To be honest, I often would rather stay home. Yet, there we were, 100 lbs of clothes and ski gear each, leaving the comfort and familiarity of home for the complete unknown of the Alps. All things considered, the voyage went smoothly: we had three seats between the two of us, the seat recline button and personal entertainment system functioned properly, the book I had selected was engaging and entertaining, unlimited red wine was provided onboard and our host in Chamonix met us on time. In my mind, however, the day was filled with disaster: we had to pay $100 for an overweight bag, a swiss army knife was confiscated at security in Vancouver, we had to sprint through the Heathrow airport (with 50lb backpacks) to catch our flight to Geneva and we were relieved of our duty-free wine at security in Heathrow.

Fortunately, faithfully strapped to the outside of my backpack, was my yoga mat. I managed to find 20 minutes to unroll my mat and practice a few sun salutations and warriors (prior to the sprint through the airport, upon realizing that we were at the wrong terminal) and the relative seclusion of my mat provided an opportunity to reflect on how good it is to be on the move to a new country and a new mountain range. Acceptance of the challenges and triumphs begins, for me, with acceptance of myself and acceptance of the circumstances which I cannot change. Often, by stepping into the sanctuary of my yoga mat, I can find that acceptance.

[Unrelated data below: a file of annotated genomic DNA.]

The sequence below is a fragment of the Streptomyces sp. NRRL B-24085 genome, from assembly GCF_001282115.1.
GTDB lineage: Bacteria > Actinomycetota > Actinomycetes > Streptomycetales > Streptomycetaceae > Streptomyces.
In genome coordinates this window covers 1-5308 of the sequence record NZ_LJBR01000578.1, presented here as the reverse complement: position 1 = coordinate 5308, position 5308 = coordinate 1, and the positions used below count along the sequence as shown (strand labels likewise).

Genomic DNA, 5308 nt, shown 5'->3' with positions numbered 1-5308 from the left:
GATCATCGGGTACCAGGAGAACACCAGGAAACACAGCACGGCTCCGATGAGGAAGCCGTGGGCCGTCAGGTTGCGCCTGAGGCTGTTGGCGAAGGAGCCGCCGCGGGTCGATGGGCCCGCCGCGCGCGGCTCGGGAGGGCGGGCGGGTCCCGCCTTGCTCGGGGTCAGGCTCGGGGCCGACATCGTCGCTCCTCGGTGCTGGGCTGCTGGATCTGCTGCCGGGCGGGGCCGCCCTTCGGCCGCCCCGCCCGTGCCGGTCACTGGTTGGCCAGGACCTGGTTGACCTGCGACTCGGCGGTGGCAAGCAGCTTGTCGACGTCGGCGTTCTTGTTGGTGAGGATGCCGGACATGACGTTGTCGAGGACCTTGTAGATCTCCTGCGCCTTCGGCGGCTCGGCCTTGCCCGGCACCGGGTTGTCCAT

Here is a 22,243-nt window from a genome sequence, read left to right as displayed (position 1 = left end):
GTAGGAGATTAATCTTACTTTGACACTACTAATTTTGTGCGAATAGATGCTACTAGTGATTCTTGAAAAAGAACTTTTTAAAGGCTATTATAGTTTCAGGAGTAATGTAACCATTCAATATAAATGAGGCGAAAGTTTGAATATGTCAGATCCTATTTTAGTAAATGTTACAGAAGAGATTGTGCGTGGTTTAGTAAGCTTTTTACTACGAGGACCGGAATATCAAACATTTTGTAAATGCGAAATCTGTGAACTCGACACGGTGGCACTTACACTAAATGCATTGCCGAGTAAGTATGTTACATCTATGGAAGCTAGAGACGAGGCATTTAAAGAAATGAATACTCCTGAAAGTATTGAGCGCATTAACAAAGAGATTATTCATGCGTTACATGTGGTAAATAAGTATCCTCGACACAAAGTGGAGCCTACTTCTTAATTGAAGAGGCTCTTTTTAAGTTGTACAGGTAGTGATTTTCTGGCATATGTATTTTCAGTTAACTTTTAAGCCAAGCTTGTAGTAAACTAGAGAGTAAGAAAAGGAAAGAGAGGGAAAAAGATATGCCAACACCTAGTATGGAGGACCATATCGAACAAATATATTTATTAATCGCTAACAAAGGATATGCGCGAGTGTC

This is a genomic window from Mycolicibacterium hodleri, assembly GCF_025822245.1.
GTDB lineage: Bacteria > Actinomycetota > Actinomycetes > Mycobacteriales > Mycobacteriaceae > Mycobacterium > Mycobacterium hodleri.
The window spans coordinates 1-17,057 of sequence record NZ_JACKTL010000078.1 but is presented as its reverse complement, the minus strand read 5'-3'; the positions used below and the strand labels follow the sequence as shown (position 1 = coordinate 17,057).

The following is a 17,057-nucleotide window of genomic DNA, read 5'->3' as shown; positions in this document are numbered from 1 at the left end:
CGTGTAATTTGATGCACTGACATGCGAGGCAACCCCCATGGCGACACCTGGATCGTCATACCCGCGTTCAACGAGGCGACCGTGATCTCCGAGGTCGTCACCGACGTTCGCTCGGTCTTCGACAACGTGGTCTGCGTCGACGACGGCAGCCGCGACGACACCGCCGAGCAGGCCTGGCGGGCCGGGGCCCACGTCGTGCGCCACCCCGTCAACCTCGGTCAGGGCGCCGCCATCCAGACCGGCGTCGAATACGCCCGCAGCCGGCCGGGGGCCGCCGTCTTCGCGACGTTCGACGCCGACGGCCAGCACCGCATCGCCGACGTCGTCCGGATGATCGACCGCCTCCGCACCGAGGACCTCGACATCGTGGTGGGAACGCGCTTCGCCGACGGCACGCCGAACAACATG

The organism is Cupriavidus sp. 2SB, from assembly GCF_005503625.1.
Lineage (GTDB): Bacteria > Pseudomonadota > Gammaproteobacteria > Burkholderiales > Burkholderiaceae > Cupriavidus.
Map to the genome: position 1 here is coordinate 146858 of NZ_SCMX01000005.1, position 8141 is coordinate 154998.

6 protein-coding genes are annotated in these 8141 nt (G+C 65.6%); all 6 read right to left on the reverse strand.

The point, however, is regardless of what disasters did or didn’t befall us, there was little that could be done about any of it. By agreeing to travel around the world, we were compelled to accept our circumstances. Accepting my present circumstances, regardless of how I got there or what I plan to do next is my challenge to myself on this adventure. Wishing that I had brought thicker socks or an extra camera lens or obsessing about whether I should have brought one pair of ski boots or two is unproductive.

All I can do right now is accept what I have and don’t have and get on with it.


Uncategorized Yoga

Acro Yoga

I just got home from my very first acroyoga workshop and I am hooked! I have always admired photos and youtube videos of acroyoga and today I got to fly and support flyers with an amazing group of people at White Gold Yoga!

At its simplest, acroyoga is a partnership between two people: the base and the flyer. The base works to create a strong and stable platform to support the flyer who moves through a variety of dynamic poses.

Both roles are equally important but remarkably different. The base must be grounded and have excellent alignment (“bone-stacked”), while the flyer needs to have confidence, balance and core strength.

The beauty of the practice is the intense mental concentration that is required of both base and flyer: both must be giving 100% concentration to the pose. There is no opportunity for hair-fixing, mind-wandering or grip-adjusting. As soon as the base creates the support and the flyer accepts that stability, there is no room for any distractions. In the pose, in that moment of support, trust and fearlessness, there is nothing else happening for either party. Being fully present, fully concentrated on the acroyoga pose is an opportunity to cultivate clarity and precision.